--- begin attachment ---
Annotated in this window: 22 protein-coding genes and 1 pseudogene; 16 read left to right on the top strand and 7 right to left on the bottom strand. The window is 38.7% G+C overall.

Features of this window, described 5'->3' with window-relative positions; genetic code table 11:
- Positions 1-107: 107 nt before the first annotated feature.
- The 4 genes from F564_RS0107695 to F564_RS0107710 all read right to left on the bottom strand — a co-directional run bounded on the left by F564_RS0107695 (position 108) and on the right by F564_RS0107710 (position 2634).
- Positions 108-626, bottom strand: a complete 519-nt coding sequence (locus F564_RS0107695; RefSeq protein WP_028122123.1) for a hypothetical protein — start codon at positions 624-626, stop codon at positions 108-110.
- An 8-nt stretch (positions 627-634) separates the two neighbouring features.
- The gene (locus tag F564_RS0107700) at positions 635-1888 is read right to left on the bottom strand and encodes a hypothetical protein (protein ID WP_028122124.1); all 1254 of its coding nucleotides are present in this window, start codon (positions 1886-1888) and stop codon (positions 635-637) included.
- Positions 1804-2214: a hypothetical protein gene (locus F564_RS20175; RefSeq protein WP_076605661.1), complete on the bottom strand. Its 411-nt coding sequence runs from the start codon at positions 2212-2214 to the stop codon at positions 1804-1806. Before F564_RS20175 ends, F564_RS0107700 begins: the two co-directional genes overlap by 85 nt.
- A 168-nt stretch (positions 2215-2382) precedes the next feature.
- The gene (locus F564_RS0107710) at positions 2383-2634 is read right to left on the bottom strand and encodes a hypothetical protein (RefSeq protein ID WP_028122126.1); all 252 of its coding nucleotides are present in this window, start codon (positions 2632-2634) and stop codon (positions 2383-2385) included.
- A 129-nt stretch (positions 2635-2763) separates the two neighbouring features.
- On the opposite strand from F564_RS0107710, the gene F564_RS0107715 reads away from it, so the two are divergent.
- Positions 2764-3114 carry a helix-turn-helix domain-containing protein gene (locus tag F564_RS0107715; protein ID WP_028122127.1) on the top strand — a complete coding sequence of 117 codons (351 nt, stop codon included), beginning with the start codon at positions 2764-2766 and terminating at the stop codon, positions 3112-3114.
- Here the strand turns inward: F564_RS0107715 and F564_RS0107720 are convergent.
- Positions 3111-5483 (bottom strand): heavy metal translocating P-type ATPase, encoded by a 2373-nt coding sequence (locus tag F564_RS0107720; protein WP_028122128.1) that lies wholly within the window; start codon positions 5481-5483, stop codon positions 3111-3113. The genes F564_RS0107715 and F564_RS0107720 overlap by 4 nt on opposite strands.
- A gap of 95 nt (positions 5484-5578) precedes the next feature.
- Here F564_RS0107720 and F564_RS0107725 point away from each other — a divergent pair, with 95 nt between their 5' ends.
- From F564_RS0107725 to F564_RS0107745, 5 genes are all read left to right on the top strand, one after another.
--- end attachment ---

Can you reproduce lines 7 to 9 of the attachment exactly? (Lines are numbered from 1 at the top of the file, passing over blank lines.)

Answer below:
- The gene (locus tag F564_RS0107700) at positions 635-1888 is read right to left on the bottom strand and encodes a hypothetical protein (protein ID WP_028122124.1); all 1254 of its coding nucleotides are present in this window, start codon (positions 1886-1888) and stop codon (positions 635-637) included.
- Positions 1804-2214: a hypothetical protein gene (locus F564_RS20175; RefSeq protein WP_076605661.1), complete on the bottom strand. Its 411-nt coding sequence runs from the start codon at positions 2212-2214 to the stop codon at positions 1804-1806. Before F564_RS20175 ends, F564_RS0107700 begins: the two co-directional genes overlap by 85 nt.
- A 168-nt stretch (positions 2215-2382) precedes the next feature.